A typeface is the overall design of lettering. Each of these variations of the typeface is a font. There are thousands of different typefaces with new ones being developed constantly; the art and craft of designing typefaces is called type design. Designers of typefaces are called type designers and are employed by type foundries. In digital typography, type designers are sometimes called font developers or font designers; every typeface is a collection of glyphs, each of which represents an individual letter, punctuation mark, or other symbol. The same glyph may be used for characters from different scripts, e.g. Roman uppercase A looks the same as Cyrillic uppercase А and Greek uppercase alpha. There are typefaces tailored for special applications, such as map-making or astrology and mathematics; the term typeface is confused with the term font. Before the advent of digital typography and desktop publishing, the two terms had more understood meanings. In professional typography, the term typeface is not interchangeable with the word font, because the term font has been defined as a given alphabet and its associated characters in a single size.
For example, 8-point Caslon Italic was one font, 10-point Caslon Italic was another. Fonts came in specific sizes determining the size of characters, in quantities of sorts or number of each letter provided; the design of characters in a font took into account all these factors. As the range of typeface designs increased and requirements of publishers broadened over the centuries, fonts of specific weight and stylistic variants have led to font families, collections of related typeface designs that can include hundreds of styles. A font family is a group of related fonts which vary only in weight, width, etc. but not design. For example, Times is a font family, whereas Times Roman, Times Italic and Times Bold are individual fonts making up the Times family. Font families include several fonts, though some, such as Helvetica, may consist of dozens of fonts; the distinction between font and typeface is that a font designates a specific member of a type family such as roman, boldface, or italic type, while typeface designates a consistent visual appearance or style which can be a "family" or related set of fonts.
For example, a given typeface such as Arial may include roman and italic fonts. In the metal type era, a font meant a specific point size, but with digital scalable outline fonts this distinction is no longer valid, as a single font may be scaled to any size; the first "extended" font families, which included a wide range of widths and weights in the same general style emerged in the early 1900s, starting with ATF's Cheltenham, with an initial design by Bertram Grosvenor Goodhue, many additional faces designed by Morris Fuller Benton. Examples include Futura, Lucida, ITC Officina; some became superfamilies as a result such as Linotype Syntax, Linotype Univers. Typeface superfamilies began to emerge when foundries began to include typefaces with significant structural differences, but some design relationship, under the same general family name. Arguably the first superfamily was created when Morris Fuller Benton created Clearface Gothic for ATF in 1910, a sans serif companion to the existing Clearface.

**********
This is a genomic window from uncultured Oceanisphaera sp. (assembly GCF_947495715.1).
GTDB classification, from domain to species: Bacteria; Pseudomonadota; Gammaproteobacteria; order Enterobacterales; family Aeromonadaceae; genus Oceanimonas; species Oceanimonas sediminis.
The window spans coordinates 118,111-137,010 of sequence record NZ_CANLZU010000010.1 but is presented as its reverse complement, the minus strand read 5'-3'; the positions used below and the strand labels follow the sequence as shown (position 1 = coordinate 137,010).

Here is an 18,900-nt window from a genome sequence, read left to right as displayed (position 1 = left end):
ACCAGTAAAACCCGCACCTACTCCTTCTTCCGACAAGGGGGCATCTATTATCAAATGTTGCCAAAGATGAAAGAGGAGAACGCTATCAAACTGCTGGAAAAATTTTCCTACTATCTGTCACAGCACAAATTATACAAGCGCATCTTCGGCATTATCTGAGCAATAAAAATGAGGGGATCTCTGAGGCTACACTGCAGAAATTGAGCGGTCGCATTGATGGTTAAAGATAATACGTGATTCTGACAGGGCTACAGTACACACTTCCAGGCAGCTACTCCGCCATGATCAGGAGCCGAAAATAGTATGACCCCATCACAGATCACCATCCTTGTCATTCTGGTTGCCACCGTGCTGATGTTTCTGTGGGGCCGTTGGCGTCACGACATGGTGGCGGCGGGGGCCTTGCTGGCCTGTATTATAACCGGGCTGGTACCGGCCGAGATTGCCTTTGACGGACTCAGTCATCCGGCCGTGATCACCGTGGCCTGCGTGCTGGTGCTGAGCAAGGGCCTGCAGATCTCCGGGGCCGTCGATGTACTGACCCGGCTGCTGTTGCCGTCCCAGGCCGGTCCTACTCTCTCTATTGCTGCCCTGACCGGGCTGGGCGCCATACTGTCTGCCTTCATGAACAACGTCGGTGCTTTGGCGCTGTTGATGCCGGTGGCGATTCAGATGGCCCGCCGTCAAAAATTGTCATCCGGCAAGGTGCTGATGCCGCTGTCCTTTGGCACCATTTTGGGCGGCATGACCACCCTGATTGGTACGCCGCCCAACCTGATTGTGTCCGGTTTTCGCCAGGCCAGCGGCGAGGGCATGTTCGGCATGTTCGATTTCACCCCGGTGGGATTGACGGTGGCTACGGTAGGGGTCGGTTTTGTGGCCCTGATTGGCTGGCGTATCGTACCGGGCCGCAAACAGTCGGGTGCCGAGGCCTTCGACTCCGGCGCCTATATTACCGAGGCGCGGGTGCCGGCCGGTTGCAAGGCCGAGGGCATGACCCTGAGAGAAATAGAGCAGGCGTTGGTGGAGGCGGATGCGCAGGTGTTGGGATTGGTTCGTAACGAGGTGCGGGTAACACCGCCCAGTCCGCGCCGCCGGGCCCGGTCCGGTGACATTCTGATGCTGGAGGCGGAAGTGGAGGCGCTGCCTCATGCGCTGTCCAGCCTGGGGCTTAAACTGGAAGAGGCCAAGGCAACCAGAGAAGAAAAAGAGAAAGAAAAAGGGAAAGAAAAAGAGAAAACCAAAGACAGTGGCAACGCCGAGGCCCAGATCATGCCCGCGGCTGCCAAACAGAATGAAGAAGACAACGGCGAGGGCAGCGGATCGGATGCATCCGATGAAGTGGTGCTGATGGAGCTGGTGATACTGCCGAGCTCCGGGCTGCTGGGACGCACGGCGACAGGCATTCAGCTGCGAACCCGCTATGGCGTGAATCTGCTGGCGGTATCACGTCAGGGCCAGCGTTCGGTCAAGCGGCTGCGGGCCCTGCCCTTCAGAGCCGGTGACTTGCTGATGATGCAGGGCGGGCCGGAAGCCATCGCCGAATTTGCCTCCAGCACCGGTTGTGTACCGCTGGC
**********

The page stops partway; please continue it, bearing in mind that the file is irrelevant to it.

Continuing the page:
The superfamily label does not include quite different designs given the same family name for what would seem to be purely marketing, rather than design, considerations: Caslon Antique, Futura Black and Futura Display are structurally unrelated to the Caslon and Futura families and are not considered part of those families by typographers, despite their names. Additional or supplemental glyphs intended to match a main typeface have been in use for centuries. In some formats they have been marketed as separate fonts. In the early 1990s, the Adobe Systems type group introduced the idea of expert set fonts, which had a standardized set of additional glyphs, including small caps, old style figures, additional superior letters and ligatures not found in the main fonts for the typeface. Supplemental fonts have included alternate letters such as swashes and alternate character sets, complementing the regular fonts under the same family. However, with introduction of font formats such as OpenType, those supplemental glyphs were merged into the main fonts, relying on specific software capabilities to access the alternate glyphs.